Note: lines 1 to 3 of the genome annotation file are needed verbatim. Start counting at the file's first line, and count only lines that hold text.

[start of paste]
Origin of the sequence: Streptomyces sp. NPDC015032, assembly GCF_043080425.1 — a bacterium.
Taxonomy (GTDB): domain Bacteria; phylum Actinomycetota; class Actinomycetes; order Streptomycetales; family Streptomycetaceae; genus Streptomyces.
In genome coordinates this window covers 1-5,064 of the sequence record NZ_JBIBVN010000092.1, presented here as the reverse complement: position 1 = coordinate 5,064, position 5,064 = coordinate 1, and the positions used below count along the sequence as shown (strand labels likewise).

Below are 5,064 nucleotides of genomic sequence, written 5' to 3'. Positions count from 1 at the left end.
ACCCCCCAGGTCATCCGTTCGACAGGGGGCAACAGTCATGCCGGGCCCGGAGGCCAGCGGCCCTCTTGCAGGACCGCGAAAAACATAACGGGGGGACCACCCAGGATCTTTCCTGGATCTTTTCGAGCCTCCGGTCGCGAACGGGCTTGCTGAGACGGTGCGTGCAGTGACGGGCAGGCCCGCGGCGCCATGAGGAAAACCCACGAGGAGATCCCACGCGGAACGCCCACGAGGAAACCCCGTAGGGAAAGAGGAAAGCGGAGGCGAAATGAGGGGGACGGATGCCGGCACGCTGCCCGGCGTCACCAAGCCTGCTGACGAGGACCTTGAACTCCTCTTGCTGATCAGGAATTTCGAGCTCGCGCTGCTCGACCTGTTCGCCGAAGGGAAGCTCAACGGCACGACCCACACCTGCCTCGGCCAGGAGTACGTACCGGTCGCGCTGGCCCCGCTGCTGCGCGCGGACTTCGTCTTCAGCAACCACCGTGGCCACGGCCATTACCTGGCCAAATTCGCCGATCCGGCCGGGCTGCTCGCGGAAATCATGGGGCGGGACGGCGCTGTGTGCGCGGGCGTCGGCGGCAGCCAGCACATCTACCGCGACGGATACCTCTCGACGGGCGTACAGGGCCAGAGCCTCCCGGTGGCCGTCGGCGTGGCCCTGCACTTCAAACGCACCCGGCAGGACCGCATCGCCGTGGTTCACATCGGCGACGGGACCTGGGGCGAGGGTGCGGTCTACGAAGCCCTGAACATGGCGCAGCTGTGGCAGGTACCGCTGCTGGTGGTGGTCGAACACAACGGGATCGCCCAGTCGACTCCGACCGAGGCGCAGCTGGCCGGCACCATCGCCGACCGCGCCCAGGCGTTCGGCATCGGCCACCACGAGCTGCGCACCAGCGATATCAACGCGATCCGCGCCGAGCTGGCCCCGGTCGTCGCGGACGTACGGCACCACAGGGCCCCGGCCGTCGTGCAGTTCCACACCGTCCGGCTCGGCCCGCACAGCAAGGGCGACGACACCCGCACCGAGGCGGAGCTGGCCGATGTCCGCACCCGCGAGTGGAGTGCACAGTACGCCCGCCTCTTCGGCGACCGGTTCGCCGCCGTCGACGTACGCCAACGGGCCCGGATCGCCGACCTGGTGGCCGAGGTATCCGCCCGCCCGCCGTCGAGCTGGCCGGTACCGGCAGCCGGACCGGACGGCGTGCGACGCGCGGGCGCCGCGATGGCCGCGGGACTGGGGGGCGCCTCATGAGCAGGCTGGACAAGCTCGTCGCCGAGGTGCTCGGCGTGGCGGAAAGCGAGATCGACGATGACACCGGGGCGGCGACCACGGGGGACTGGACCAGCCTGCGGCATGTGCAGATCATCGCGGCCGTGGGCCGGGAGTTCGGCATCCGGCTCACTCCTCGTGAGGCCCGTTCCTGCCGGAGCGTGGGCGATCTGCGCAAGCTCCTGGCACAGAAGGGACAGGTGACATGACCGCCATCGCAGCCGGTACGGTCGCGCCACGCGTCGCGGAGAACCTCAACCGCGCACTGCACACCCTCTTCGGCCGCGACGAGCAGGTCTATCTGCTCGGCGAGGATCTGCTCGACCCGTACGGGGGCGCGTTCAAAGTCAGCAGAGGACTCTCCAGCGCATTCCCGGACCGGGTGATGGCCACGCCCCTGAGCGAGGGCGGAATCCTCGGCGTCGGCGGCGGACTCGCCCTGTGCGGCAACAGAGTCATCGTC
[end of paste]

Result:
Origin of the sequence: Streptomyces sp. NPDC015032, assembly GCF_043080425.1 — a bacterium.
Taxonomy (GTDB): domain Bacteria; phylum Actinomycetota; class Actinomycetes; order Streptomycetales; family Streptomycetaceae; genus Streptomyces.
In genome coordinates this window covers 1-5,064 of the sequence record NZ_JBIBVN010000092.1, presented here as the reverse complement: position 1 = coordinate 5,064, position 5,064 = coordinate 1, and the positions used below count along the sequence as shown (strand labels likewise).